Overcrowding in LA

Canadians want to fight crime, but Conservative Party proposals to increase incarceration aren’t likely to work.

Based on our analysis for the Canadian Centre for Safer Communities, there is a way to significantly reduce violent crime within the next five years. It requires becoming not “tough on crime,” but “smart on crime” before it happens.

This approach requires governments to invest in enough proven prevention measures to greatly reduce injuries, trauma and loss of life stemming from violent crime.

Cities like Glasgow in Scotland have demonstrated a 50 per cent reduction in violence in just three years by appointing a senior official to expand the use of proven programs.

The city’s community safety plan diagnosed the risk factors and focused proven prevention initiatives on those most vulnerable to violence.

The U.K. government is replicating the Glasgow model across the country and evaluating whether it’s working. The city of London has adopted the Glasgow model via its Office for Violence Reduction, and in four years has seen a 25 per cent reduction in homicides and robberies.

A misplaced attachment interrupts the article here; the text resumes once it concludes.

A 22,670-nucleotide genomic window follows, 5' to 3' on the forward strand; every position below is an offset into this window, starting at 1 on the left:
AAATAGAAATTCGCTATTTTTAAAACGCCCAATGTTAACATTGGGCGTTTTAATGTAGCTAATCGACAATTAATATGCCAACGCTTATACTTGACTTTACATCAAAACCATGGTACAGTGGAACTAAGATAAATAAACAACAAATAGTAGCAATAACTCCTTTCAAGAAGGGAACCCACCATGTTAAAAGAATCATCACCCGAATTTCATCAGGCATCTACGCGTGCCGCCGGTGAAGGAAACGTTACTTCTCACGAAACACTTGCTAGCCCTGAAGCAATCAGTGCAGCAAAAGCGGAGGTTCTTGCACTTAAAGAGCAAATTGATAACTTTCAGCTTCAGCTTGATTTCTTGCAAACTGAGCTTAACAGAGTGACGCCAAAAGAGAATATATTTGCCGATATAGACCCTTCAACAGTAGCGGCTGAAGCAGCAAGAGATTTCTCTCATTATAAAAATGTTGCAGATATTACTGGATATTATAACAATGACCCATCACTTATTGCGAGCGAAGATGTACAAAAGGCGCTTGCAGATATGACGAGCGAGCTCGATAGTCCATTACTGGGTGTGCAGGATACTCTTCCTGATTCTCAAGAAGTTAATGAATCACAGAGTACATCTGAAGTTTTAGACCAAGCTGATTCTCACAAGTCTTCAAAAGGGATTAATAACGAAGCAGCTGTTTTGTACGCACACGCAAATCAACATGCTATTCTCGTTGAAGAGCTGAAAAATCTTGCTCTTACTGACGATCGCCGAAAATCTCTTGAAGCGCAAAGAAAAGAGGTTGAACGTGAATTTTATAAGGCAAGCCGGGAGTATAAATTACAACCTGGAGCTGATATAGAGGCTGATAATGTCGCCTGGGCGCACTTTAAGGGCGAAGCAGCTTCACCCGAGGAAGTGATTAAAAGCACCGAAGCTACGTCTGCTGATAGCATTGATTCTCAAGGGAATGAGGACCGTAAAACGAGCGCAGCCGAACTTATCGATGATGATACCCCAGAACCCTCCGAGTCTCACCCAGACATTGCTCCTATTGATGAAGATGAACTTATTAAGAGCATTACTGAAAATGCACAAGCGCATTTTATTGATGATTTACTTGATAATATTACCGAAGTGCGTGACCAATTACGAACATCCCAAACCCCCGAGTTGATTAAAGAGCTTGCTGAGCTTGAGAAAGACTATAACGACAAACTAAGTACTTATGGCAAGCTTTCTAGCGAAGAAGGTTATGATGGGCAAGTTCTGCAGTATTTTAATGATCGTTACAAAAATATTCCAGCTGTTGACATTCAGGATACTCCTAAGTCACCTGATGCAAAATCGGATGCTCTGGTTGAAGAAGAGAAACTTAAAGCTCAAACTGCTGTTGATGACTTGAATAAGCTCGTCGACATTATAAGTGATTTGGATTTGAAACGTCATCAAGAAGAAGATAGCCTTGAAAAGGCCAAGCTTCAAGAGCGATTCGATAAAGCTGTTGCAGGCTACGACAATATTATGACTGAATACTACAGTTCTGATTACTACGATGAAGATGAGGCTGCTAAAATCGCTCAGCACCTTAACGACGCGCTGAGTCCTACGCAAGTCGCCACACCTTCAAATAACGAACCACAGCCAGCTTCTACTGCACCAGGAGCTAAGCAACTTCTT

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Horner recommendations

Thirty years ago, Bob Horner, a staunch Conservative and former RCMP officer, chaired a parliamentary committee on crime prevention in Canada. He was blunt: “If locking up those who violate the law contributed to safer societies, then the United States should be the safest country in the world.”

But Horner did not just criticize, he made recommendations on how to prevent crime. He correctly called for an official at a senior level to be solely tasked with putting effective prevention into action. Unfortunately, two decades later, there is still no such senior official responsible for reducing violence and advocating for the smart investments needed to do so.

Horner also called for an annual investment in crime prevention equivalent to five per cent of the expenditures spent on policing and criminal justice. No government in Canada has reached this modest target.

Instead, a rising $18 billion is spent on policing annually and another $6 billion on prisons as violent crime ticks back up.

Both the Jean Chrétien and Stephen Harper governments allocated the equivalent of one per cent of their federal policing and prison expenditures to a strategy that consisted of little more than small, short-term crime prevention projects unlikely to influence national rates of violence.

Public Safety Canada’s own evaluation of its national crime prevention strategy recognizes two challenges: First, the work of crime prevention is split between two departmental branches — emergency management and crime prevention. Second, it lacks the technological infrastructure to monitor and learn from the results of programs aimed at preventing crime.